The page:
This section deals with character evidence. Assuming that the victim's character could be proved by evidence of crimes he had committed, which is doubtful under State v. Corn, 307 N.C. 79, 85, 296 S.E.2d 261, 266 (1982) and State v. Adams, 90 N.C.App. 145, 367 S.E.2d 362 (1988), the evidence is not pertinent. Neither of the defendants relied on self-defense or any other justifiable homicide, which would have made the victim's character pertinent. Evidence of the fact that the victim had been convicted of two murders, in support of their theory that Wendell Flowers had killed the victim, would be more prejudicial than probative after Mr. Flowers had testified he committed the murder. *57 Mr. Flowers did not contend that he killed in self-defense. Evidence that the victim had been previously convicted of two murders would have added little credence to the claim that Mr. Flowers had killed the victim, but could have prejudiced the State's argument that the defendants had murdered the victim.

This assignment of error is overruled.

In their final assignment of error, the defendants challenge the court's refusal to compel the State to reveal the name of a confidential informant. During the investigation of the case, an agent of the State Bureau of Investigation procured a search warrant based in part on an affidavit in which the SBI agent said that an informant had told him he had seen the defendants and two other persons enter the victim's cell, that he heard noise inside the cell and that he saw the four men come out of the cell with one brandishing a knife or shank and another with blood on his shirt.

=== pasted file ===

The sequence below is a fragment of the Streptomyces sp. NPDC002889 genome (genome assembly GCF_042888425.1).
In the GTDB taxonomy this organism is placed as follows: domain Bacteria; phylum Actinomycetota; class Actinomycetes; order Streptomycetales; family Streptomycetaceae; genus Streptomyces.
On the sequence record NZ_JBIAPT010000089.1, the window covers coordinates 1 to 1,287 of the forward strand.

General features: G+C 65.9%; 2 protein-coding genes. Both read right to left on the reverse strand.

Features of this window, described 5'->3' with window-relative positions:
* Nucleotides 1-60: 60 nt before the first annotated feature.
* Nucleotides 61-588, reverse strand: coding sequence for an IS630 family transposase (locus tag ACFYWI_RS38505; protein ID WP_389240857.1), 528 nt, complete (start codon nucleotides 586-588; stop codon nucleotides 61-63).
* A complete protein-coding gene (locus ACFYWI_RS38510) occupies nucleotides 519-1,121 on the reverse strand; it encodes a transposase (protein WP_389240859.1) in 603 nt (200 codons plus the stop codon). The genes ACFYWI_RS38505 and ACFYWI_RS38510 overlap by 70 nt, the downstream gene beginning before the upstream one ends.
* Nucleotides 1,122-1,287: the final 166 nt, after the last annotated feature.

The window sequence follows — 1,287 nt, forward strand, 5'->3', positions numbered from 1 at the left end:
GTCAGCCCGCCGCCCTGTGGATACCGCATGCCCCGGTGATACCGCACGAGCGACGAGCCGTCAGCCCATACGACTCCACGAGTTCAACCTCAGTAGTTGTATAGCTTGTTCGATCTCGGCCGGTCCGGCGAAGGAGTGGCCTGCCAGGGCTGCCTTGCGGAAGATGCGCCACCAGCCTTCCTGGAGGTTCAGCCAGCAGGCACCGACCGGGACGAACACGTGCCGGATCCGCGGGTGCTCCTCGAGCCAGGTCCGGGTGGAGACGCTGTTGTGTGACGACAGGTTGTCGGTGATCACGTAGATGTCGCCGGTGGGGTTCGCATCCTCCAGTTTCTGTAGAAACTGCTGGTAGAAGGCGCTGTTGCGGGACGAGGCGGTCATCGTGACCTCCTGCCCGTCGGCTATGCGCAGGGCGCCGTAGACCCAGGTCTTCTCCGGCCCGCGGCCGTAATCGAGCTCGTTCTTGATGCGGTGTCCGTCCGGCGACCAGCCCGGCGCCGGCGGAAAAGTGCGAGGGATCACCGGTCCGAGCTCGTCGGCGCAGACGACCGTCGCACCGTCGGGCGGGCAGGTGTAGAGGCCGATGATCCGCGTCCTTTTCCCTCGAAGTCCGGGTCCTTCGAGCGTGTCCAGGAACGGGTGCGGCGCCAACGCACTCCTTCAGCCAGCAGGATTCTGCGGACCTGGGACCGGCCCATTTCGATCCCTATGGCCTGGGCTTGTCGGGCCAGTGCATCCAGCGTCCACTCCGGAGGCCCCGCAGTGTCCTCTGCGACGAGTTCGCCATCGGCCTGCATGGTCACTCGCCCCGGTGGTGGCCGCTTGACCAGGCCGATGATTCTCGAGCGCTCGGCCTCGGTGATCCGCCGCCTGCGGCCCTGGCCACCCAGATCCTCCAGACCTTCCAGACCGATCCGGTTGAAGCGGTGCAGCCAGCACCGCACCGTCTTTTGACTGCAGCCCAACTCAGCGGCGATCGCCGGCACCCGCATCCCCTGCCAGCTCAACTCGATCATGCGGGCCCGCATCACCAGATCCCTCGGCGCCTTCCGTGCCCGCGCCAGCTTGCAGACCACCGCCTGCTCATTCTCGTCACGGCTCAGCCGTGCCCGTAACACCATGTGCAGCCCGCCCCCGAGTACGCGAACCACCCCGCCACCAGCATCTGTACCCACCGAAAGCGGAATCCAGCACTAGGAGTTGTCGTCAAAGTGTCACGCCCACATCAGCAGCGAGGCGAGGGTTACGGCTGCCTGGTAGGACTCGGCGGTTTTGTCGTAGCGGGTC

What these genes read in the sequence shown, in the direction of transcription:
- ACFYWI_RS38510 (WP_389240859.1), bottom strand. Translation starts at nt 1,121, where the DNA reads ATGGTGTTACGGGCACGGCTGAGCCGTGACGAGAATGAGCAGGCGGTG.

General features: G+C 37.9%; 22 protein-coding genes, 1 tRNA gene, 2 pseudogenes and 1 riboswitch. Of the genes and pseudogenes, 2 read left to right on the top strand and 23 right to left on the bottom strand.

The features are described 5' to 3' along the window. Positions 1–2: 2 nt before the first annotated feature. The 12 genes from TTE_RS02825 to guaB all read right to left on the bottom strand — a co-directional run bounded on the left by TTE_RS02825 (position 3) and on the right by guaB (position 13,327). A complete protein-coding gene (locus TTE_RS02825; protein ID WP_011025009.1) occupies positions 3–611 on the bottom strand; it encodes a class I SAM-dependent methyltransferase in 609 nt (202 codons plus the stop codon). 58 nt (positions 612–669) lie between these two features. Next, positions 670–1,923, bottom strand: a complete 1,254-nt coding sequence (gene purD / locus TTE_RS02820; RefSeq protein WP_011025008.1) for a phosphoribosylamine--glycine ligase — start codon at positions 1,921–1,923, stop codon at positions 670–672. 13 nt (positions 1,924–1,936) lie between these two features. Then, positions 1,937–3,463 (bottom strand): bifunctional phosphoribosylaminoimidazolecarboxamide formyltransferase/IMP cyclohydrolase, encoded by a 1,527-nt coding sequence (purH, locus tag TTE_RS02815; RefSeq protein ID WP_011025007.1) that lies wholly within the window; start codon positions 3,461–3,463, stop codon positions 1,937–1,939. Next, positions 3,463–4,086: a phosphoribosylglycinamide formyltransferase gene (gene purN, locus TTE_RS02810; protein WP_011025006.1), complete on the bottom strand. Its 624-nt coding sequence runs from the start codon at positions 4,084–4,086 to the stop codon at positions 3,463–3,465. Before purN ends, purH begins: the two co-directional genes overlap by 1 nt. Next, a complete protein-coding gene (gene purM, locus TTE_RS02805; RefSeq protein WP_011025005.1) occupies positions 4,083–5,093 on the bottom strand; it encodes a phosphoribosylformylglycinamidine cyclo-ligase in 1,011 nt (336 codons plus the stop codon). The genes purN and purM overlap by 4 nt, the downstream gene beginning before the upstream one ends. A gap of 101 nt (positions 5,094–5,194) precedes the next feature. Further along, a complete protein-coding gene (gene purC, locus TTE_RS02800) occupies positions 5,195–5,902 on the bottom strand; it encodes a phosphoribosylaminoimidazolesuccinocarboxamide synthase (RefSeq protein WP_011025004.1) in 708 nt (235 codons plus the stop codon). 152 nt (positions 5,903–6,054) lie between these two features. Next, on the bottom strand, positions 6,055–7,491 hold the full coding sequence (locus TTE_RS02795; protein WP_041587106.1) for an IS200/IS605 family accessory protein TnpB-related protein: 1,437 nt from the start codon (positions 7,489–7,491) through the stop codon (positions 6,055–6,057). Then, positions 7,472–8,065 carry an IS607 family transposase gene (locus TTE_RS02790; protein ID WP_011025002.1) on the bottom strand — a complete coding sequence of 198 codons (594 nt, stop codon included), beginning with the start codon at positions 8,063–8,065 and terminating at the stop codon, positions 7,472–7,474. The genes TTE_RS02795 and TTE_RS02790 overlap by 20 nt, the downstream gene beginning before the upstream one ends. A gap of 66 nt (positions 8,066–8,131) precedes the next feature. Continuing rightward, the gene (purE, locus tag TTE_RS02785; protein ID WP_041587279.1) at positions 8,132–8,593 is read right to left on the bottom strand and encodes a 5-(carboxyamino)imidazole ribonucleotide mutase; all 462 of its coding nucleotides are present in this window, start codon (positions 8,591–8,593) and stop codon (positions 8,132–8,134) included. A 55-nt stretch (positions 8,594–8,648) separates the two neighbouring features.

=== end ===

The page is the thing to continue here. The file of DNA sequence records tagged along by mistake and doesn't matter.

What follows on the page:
The defendants made a motion to compel the State to disclose the name of the informant, arguing that the affidavit showed he was an eyewitness to the crime and it was necessary for the defendants to know his identity in order to prepare their defenses. The court denied the defendants' motion but the prosecuting attorney agreed to furnish the defendants with the names of all witnesses he would call. The parties agree that the informant's name was among the names of the witnesses furnished to the defendants and the informant testified as to what was in the affidavit.